A first time meeting between this fan favorite pairing. Paire should prevail, but Stepanek is a difficult opponent to defeat when he rushes the net well, and Paire is dependent on his backhand clicking to win matches.
Ivo Karlovic vs. Taylor Fritz
Fritz looked a bit overwhelmed and overmatched in D.C., it won’t get any easier against the big serving Karlovic in Toronto. Ivo is the heavy favorite, but it will be interesting to see if the young Fritz can fight hard and show some bounce back in this match.
(11)Nick Kyrgios vs. (WC)Denis Shapovalov
Kyrgios is far and above better than the young Wimbledon junior champ Shapovalov in this one, but the Canadian will have home support, and both guys play aggressive battlers tennis. If Kyrgios loses the plot, Shapovalov has the strokes, especially with his one handed backhand, to notch an upset, however Kyrgios serve should dominate play. Expect to see more of Denis in the years to come.
Both players are veterans in poor form who badly need a win, and with Anderson’s penchant for playing (and as of recently losing..) tiebreaks, expect a close battle that is likely to go to three sets. Anderson gets a lot of points this time of year, but if his poor play continues he’s going to drop out of the top 50 sooner than you’d expect. The h2h is tied 1-1.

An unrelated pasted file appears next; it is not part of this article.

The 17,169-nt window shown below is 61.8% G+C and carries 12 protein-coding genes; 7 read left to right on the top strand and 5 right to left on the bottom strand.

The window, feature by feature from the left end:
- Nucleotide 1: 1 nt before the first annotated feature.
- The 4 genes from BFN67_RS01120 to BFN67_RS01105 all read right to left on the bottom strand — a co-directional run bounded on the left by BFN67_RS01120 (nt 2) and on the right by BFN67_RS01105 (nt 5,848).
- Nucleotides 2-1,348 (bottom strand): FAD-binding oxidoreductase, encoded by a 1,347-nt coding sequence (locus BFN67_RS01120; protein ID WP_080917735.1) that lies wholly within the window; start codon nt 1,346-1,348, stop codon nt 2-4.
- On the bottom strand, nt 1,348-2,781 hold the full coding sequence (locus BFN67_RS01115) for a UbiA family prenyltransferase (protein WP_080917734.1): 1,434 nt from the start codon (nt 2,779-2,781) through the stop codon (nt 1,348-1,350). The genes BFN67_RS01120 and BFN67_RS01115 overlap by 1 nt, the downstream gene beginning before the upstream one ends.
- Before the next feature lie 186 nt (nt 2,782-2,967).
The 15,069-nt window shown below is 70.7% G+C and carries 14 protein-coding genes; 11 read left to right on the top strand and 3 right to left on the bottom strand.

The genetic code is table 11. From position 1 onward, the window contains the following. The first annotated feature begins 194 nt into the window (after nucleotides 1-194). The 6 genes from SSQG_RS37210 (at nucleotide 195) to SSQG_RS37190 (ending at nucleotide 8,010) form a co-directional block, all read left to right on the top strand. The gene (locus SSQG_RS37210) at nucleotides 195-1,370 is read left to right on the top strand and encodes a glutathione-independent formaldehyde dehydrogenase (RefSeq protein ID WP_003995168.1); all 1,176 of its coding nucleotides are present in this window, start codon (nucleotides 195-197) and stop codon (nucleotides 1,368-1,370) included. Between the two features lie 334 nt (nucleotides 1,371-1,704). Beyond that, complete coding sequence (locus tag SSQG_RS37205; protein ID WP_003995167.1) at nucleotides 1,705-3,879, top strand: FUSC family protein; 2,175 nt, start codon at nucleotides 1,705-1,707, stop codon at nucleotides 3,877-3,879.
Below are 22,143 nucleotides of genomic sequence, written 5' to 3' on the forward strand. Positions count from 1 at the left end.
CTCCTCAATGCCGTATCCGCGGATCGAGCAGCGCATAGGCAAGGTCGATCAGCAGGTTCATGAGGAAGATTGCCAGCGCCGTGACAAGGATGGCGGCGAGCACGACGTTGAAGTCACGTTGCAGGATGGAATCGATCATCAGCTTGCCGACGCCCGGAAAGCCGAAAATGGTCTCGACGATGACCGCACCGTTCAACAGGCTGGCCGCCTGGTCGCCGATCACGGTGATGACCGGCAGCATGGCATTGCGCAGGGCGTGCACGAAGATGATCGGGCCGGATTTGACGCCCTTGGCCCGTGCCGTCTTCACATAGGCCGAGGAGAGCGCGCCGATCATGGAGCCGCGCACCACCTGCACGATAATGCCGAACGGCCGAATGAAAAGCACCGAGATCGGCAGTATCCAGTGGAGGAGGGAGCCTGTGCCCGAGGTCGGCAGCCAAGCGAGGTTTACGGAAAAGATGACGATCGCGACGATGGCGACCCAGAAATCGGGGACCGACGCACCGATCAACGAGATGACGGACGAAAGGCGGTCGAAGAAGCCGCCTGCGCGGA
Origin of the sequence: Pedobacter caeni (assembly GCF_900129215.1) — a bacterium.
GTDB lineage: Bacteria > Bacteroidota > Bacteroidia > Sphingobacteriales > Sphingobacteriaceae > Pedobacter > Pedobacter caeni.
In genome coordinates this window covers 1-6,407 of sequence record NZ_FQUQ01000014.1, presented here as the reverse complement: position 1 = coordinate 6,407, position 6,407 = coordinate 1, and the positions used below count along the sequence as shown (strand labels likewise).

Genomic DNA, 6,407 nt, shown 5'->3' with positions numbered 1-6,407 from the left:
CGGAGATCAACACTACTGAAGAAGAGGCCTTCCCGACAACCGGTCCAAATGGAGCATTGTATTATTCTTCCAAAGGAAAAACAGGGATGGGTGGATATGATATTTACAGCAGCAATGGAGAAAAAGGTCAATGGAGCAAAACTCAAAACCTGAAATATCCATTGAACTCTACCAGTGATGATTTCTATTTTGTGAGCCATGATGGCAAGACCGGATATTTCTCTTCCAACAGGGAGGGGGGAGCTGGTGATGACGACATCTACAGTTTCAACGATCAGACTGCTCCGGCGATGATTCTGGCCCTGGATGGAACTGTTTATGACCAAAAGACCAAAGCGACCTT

Donald Young vs. Alex Dolgopolov
Young found some decent form as of late and he hasn’t lost his opening match at a tournament since Roland Garros. Dolgopolov is a tricky shotmaker who could dominate Young in this one, or show signs of weakness and give the American an opening. At a very minimum these two will battle and hit some great shots from the baseline.
Novak Djokovic hasn’t won the Rogers Cup since 2012, but with all of the recent champions absent this year he’s the favorite to improve on his 46-4 record on the season and take home the title. He should ease past Newport finalist Gilles Muller (who opens with a struggling Dmitry Tursunov), then defeat most likely Washington quarterfinalist Benoit Paire in round 3. Paire opens with Stepanek with either Peter Polansky or Tim Smyczek to follow. He’s unpredictable, but he’s likely to win a pair of matches, then bow out meekly to Djokovic.
John Isner and Tomas Berdych look set to meet in the third round for the right to face Djokovic in the quarters, Isner fell in the quarterfinals of Washington, but his form should still be good enough to dispatch Dudi Sela and either Andrey Kuznetsov or in-form qualifier Ryan Harrison to reach round 3. Wimbledon semifinalist Berdych will face either Borna Coric or Ivan Dodig in his second round match, Coric is a solid young player, but didn’t play well enough in D.C. to suggest he will upset Berdych. Berdych over Isner is my pick, given Berdych’s power game should edge Isner matchup wise, although it will be close and could go either way.